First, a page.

This story was produced by the Hechinger Report.
The weight of her backpack is what comes to mind when Andrea Morín thinks about crossing the United States–Mexico border between Tijuana and San Diego every weekday to attend San Diego State University.
"We have to struggle with the most basic things sometimes," the 22-year-old theater major says. "My backpack is super heavy 'cause I have to be here the entire day. So I have to be carrying snacks, food, extra clothes."
Vannessa Falcón, a Ph.D. candidate in education in a joint program between San Diego State and Claremont Graduate University, was 12 when she started crossing the San Ysidro port of entry, one of the world's busiest, to go to middle school. For her, it's become part of her identity—and the subject of her dissertation.
"The reasons why I live a transborder life," says Falcón, are "deeply rooted in who I am."
Morín and Falcón are two among thousands of students at colleges and universities in California, New Mexico, Arizona, and Texas who cross the southern border for their educations.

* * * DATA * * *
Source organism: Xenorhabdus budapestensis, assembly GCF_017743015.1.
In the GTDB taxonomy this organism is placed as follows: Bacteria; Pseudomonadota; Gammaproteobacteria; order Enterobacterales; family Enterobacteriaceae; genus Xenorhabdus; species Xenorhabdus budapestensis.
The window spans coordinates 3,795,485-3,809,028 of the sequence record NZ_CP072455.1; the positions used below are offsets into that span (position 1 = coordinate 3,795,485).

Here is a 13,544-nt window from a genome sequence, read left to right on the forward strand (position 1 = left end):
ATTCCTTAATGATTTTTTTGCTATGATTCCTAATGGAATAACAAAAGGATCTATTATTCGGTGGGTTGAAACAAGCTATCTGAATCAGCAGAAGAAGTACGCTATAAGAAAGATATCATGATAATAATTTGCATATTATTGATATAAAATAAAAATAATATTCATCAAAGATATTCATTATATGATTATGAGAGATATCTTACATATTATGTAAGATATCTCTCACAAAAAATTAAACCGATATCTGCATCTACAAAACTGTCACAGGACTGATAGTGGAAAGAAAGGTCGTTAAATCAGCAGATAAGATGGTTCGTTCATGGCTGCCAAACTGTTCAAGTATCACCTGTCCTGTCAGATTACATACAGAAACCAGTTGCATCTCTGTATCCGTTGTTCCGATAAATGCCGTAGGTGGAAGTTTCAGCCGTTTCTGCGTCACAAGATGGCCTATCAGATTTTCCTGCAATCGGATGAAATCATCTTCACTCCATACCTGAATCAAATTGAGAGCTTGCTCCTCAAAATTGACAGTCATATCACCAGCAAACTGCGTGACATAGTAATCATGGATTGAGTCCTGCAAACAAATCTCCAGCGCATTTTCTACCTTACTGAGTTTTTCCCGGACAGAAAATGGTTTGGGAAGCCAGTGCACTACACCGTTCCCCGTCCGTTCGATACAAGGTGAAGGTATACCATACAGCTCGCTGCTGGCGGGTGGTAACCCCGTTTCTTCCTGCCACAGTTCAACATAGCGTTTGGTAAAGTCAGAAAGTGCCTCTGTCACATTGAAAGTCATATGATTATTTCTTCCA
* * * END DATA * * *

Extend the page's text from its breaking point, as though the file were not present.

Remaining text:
Many stay in Mexico because it's cheaper to live there, while others moved near the border to continue their educations in the U.S. after their parents were deported. Some started crossing in elementary school.
With one foot in each country, these students have the linguistic and cultural capacity to navigate both the U.S. and its largest trading partner. U.S. trade with Mexico exceeds $1.7 billion daily, according to the U.S. Chamber of Commerce.
They refer to themselves as "transborder," a term that originally appeared in academic literature. It wasn't until she read the term in a book that University of California–Los Angeles doctoral student Estefania Castañeda Pérez found a descriptor she felt captured her identity. "Even as I crossed the border, there was something about my experience that the term Mexican American didn't encapsulate," she says.
"Transborder students have the capacity to be a bridge for both nations," Falcón adds.